As a minimum you will need

  • Raspberry Pi (A or B) with peripherals, USB keyboard, mouse etc
  • Raspberry Pi camera module (this)
  • HDMI TV or Monitor with Speakers
  • At least 3 Female to Female jumper wires (like these)
  • PIR Motion Sensor Module (like this)

I also reccomend

  • RPi Camera Board 360 Gooseneck Mount (like this)

What is a PIR module?

PIR stands for Passive Infra Red.  You’ve all seen these things before, they are tremendously common these days.  Most often found in the corners of rooms for burglar alarm systems.  All objects that are above absolute zero emit radiation in the form of infra red.  Infra red wavelengths are not visible to the human eye but they can be detected by the electronics inside one of these modules.

The sensor is regarded as passive because it doesn’t send out any signal in order to detect movement.  It adjusts itself to the infra red signature of the room it’s in and then watches for any changes.  Any object moving through the room will disturb the infra red signature and will cause a change to be noticed by the PIR module.

We don’t need to worry about its inner workings.  What we’re interested in are those three pins on it.  We can connect those to the Raspberry Pi GPIO pins.  One is for +5 volts, one is for ground and the other is the sensor pin (the middle pin on my one).  That pin will receive power whenever motion is detected by the PIR module.  We can then see that happening on the Raspberry Pi and take action accordingly.

Wiring it up

Let’s do this in stages.  First we’ll wire up the motion sensor and get that working and later we’ll sort out playing the scary clip and recording the victim via the camera.

Have your Raspberry Pi turned off and unplugged when you do this.  Refer to the diagram above for pin numbers.  If you look closely at the pins on your PIR module you’ll see some white text on the PCB near the base of each one.  VCC is for +5 volts in.  Take one of the female to female jumpers and connect the VCC pin to pin 2 (red) on the Pi, this will make the Pi give 5 volts of power to the PIR module.  Use another jumper to connect GND on the module to pin 6 (black) on the Pi, this completes the circuit and allows current to flow back out of the module into the Pi.  Now do the same for the sensor pin (OUT), you can use any of the green pins on the Pi for this but I am going to use pin number 7 (since it’s the first green one).

Note: If you have a different PIR module to my one then the pin layout might be different, this is why I refer you to the labels VCC and GND.

When you’re done you should then have something like this.

Next lets boot up the Pi.  Make sure you’re using a recent version of Raspbian since we need this for the camera board software later on.  If you need to download and burn a new SD card image, do this now.

After you have logged in we need to create two python files.  The first one, listed in full below, is a class that handles the motion detection.  We’ll use this in a second python file which will be our main scare program.  You can either do this using the X desktop and Leafpad or over an SSH connection using something like Putty.  A paste in Putty is done with a right click of the mouse.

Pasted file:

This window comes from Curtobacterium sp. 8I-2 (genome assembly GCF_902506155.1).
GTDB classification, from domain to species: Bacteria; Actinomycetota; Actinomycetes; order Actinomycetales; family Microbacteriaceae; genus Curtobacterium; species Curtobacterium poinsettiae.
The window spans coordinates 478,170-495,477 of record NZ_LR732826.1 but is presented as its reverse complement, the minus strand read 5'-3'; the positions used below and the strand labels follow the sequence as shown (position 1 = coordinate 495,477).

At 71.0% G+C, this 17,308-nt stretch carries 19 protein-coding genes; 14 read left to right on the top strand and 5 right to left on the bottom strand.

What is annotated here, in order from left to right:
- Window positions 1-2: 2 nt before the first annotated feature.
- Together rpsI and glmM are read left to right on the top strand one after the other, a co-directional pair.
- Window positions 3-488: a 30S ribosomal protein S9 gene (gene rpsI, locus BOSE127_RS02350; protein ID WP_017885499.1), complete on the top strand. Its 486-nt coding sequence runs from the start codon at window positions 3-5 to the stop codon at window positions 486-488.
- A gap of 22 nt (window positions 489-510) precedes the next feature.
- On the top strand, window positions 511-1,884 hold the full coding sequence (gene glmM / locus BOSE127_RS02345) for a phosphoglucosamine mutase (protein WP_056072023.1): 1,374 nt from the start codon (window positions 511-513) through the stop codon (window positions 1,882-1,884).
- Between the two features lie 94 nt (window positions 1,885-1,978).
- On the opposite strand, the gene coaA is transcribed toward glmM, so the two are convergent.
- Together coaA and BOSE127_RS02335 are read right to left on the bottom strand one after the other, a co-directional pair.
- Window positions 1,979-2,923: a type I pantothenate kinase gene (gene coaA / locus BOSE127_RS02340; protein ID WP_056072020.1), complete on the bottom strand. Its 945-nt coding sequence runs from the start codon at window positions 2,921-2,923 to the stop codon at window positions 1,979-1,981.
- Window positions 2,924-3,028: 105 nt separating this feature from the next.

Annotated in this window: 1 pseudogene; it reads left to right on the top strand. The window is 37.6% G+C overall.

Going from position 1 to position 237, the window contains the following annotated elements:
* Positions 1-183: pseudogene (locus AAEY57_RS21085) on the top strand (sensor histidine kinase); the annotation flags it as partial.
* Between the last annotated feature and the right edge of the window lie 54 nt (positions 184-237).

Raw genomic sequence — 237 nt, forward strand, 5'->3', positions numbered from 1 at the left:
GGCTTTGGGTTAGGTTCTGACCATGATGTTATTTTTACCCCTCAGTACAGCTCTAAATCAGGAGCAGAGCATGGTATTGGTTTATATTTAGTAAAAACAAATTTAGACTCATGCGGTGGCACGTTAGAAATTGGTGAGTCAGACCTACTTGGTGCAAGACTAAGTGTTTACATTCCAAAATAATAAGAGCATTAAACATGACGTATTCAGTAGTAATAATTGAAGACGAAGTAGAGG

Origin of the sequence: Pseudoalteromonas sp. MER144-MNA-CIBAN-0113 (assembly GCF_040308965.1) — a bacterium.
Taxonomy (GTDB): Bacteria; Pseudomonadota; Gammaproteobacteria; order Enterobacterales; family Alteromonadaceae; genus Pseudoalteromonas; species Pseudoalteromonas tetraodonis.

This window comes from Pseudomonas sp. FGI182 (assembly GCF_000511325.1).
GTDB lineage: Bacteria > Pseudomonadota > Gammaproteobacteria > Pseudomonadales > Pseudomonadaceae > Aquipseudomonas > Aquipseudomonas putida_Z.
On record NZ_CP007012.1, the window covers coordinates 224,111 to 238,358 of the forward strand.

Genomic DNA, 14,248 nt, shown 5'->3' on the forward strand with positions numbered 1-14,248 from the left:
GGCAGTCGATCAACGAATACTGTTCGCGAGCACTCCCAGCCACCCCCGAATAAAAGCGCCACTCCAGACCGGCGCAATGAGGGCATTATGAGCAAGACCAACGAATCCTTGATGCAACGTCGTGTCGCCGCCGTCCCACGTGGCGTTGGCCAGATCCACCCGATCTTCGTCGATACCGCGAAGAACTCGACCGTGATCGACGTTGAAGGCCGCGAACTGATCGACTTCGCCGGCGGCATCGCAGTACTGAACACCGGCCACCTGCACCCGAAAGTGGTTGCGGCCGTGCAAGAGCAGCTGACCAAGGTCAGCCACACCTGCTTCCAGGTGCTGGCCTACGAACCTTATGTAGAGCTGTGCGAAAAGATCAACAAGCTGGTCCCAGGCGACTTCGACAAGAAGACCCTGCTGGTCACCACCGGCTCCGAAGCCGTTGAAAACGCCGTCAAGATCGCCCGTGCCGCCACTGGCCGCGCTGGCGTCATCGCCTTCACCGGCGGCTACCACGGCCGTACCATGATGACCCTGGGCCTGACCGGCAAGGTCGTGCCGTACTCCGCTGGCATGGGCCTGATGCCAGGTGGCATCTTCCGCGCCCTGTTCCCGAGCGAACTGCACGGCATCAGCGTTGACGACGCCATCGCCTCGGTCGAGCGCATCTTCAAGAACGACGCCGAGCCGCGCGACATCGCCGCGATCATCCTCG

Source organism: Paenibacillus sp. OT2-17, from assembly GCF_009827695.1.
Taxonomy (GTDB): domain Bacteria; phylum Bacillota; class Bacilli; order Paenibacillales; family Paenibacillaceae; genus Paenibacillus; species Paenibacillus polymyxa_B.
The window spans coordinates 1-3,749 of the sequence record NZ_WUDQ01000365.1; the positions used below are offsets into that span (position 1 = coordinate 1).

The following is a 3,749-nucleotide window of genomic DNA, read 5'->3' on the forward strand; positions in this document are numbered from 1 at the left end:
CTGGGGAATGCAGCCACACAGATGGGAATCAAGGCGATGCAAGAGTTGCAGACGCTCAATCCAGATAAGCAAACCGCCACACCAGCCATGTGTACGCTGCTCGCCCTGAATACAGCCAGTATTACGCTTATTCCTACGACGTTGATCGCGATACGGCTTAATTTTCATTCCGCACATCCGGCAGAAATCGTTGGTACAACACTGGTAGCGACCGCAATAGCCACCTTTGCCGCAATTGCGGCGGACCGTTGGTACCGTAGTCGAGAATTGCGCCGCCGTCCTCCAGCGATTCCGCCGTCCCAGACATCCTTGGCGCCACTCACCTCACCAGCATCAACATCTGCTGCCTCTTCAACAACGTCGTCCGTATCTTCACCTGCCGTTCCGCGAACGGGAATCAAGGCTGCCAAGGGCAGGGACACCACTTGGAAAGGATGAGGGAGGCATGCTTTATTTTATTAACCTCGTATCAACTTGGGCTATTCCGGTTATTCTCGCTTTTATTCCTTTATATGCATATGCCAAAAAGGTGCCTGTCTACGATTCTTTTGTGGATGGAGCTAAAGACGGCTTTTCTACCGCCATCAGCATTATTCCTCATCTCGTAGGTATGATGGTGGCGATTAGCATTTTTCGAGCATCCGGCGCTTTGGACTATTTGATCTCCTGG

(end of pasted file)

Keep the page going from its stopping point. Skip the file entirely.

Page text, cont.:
Copy the code below and save it as a file named

import RPi.GPIO as GPIO
import time

class detector(object):
        def __init__(self, sensor):
                self.callBacks = []
                self.sensor = sensor
                self.currState = False
                self.prevState = False

                GPIO.setup(self.sensor, GPIO.IN, pull_up_down=GPIO.PUD_DOWN)

        def read(self):
                self.prevState = self.currState
                self.currState = GPIO.input(self.sensor)

        def printState(self):
                print "GPIO pin {0} is {1}".format(self.sensor, "HIGH" if self.currState else "LOW")

        def subscribe(self, callBack):

        def callBack(self, state):
                for fn in self.callBacks:

        def start(self):
                while True:
                        if self.currState != self.prevState:

When you have done that we can create another file which will be the actual scare program.  This file will link into so we can make use of its code.  Now save the code below into a new file named

from pirDetect import *

objDetect = detector(7)

Note: We pass the number 7 into the detector class initialise function, this is telling it to watch pin 7 for activity!  Pin 7 is connected to the sensor pin on the PIR module remember.

At the moment all this program will do is show some text saying GPIO pin 7 is HIGH or LOW.  HIGH means there is power on the pin, low means there is not.  So really HIGH means movement has been detected.  This is enough to test the PIR module, so let’s give it a try.

After you have saved we need to set it to be executable and then we can run it.  Enter the following commands at the command line (or in LX Terminal if you prefer).

sudo chmod +x
sudo ./

If you get an error saying RuntimeError: No access to /dev/mem it means you forgot to use sudo.  You must run programs that access the GPIO as root and sudo does this for you.  Think of it as super-user-do.  Press Ctrl – C when you want to exit.


If you keep still you should notice pin 7 will go to LOW.  Then if you start moving or wave it will go HIGH.  Keep on waving and it will stay HIGH and only go back to LOW if you keep still again.  If this is what you have then everything is working correctly.  If not then something is wrong and you need to go back and troubleshoot.

On the PIR module you should have two orange coloured components that look like they take a phillips screwdriver (see above).  These things are called potentiometers and they allow you to adjust the sensitivity of the sensor and the detection time.  I would suggest to have sensitivity set to max and time to min, the choice is yours though.

Scary movie clip